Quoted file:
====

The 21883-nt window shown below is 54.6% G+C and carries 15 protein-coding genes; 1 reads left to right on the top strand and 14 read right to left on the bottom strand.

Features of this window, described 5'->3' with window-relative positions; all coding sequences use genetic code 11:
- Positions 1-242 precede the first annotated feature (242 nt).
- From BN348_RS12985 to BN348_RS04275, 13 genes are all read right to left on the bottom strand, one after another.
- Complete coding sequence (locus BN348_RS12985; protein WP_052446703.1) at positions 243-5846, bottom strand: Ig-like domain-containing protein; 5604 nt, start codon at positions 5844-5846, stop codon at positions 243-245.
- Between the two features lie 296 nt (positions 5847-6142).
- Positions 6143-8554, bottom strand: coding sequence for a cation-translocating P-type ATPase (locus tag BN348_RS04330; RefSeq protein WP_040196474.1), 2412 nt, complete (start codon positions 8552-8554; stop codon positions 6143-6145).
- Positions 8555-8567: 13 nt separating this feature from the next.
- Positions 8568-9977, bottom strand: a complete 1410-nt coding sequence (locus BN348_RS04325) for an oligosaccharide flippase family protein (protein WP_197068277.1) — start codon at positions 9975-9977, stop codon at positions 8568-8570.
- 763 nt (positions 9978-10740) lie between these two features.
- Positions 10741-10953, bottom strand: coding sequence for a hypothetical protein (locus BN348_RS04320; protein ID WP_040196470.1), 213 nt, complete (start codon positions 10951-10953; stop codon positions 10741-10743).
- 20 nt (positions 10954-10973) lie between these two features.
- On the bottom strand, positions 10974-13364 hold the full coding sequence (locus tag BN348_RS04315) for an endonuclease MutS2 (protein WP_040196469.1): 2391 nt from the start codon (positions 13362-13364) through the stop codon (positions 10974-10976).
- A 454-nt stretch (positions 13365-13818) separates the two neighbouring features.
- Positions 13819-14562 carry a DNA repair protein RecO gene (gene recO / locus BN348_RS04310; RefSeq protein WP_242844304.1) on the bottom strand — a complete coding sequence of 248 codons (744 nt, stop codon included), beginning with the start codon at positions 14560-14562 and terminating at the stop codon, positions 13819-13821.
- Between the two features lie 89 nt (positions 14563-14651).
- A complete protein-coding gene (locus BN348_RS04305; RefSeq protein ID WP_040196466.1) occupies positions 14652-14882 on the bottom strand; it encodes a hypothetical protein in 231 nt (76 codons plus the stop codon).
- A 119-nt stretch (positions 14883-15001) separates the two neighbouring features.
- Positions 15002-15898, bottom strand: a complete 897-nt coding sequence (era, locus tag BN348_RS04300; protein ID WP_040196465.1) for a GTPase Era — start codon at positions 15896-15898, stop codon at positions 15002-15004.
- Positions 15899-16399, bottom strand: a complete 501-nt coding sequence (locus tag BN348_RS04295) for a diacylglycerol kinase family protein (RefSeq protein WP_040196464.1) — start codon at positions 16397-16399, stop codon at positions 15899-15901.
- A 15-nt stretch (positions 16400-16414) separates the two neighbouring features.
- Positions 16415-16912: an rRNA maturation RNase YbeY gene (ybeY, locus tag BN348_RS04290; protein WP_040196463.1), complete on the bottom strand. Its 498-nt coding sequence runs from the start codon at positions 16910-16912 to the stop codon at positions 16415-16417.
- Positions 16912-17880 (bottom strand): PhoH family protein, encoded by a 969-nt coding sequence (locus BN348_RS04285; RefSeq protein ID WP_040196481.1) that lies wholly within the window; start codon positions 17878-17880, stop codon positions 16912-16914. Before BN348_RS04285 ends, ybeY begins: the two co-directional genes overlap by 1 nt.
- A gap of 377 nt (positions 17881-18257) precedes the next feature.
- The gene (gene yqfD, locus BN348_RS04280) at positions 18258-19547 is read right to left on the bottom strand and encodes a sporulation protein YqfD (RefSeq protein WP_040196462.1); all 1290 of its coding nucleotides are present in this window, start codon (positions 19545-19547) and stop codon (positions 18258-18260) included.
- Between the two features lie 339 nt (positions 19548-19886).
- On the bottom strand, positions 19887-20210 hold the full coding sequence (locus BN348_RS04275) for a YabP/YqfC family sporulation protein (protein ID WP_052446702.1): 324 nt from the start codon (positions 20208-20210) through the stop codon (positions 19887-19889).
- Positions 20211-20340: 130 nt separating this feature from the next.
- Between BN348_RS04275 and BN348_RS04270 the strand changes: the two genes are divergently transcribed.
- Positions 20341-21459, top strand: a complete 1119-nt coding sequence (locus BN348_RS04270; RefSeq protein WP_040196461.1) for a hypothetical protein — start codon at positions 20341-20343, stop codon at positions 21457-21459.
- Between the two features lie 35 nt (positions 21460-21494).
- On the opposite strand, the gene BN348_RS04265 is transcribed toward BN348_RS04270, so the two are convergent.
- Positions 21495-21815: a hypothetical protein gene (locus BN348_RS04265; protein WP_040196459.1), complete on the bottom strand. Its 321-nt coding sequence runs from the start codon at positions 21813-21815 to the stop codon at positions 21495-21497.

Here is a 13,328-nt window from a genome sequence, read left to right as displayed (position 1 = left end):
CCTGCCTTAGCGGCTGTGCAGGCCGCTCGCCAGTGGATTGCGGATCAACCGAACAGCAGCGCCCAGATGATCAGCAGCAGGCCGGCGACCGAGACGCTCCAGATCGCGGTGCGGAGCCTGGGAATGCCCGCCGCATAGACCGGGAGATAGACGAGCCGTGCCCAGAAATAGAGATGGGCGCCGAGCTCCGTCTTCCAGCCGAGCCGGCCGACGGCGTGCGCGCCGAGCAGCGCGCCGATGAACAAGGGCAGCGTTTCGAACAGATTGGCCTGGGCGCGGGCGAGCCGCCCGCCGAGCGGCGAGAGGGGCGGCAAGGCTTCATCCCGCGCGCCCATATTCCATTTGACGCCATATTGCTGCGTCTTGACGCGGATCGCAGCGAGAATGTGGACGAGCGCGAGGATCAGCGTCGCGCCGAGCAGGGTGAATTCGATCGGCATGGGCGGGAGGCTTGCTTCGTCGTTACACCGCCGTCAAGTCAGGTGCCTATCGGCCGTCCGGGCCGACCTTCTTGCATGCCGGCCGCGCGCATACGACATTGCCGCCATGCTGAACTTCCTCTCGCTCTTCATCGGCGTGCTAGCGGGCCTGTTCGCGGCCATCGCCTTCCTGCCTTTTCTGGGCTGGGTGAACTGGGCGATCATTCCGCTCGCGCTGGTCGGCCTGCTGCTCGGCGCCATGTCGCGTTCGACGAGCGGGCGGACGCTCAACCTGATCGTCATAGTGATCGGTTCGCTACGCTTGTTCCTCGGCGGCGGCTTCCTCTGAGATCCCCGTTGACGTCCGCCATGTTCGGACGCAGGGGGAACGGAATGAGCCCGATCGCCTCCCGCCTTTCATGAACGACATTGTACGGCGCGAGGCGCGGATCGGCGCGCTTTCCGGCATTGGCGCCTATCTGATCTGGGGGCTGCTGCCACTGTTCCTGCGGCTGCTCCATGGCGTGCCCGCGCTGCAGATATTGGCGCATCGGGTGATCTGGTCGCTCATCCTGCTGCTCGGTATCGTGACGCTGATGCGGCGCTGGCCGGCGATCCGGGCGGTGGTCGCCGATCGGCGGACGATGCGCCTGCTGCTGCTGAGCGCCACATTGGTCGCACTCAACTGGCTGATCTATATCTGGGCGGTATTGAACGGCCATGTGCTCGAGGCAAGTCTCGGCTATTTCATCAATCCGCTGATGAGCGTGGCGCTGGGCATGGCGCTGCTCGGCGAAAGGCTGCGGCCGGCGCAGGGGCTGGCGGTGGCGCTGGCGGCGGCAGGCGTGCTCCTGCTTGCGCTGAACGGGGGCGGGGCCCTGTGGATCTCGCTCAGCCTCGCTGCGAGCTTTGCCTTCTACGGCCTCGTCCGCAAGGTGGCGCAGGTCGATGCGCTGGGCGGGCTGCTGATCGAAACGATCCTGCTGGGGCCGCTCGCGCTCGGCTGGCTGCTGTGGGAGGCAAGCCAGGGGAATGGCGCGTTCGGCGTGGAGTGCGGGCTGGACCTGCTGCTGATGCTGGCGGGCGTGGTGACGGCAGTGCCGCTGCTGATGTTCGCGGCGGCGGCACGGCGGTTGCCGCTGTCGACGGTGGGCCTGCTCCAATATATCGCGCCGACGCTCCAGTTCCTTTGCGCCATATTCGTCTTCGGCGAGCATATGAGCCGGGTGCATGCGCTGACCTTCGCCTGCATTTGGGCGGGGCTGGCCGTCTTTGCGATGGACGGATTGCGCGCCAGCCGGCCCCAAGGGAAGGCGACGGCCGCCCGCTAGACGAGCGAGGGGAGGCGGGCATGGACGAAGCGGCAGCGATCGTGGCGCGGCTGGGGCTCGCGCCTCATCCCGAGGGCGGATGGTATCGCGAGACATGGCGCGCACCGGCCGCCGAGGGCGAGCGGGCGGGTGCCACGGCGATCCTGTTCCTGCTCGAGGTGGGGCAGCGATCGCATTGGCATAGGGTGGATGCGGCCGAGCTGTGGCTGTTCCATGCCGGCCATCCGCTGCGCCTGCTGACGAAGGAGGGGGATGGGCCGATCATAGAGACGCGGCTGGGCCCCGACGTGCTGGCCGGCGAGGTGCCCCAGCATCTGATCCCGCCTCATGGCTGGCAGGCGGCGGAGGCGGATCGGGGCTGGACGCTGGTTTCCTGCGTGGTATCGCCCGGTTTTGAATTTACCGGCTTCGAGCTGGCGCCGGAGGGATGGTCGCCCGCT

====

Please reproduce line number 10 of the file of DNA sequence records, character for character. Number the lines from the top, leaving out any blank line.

- 763 nt (positions 9978-10740) lie between these two features.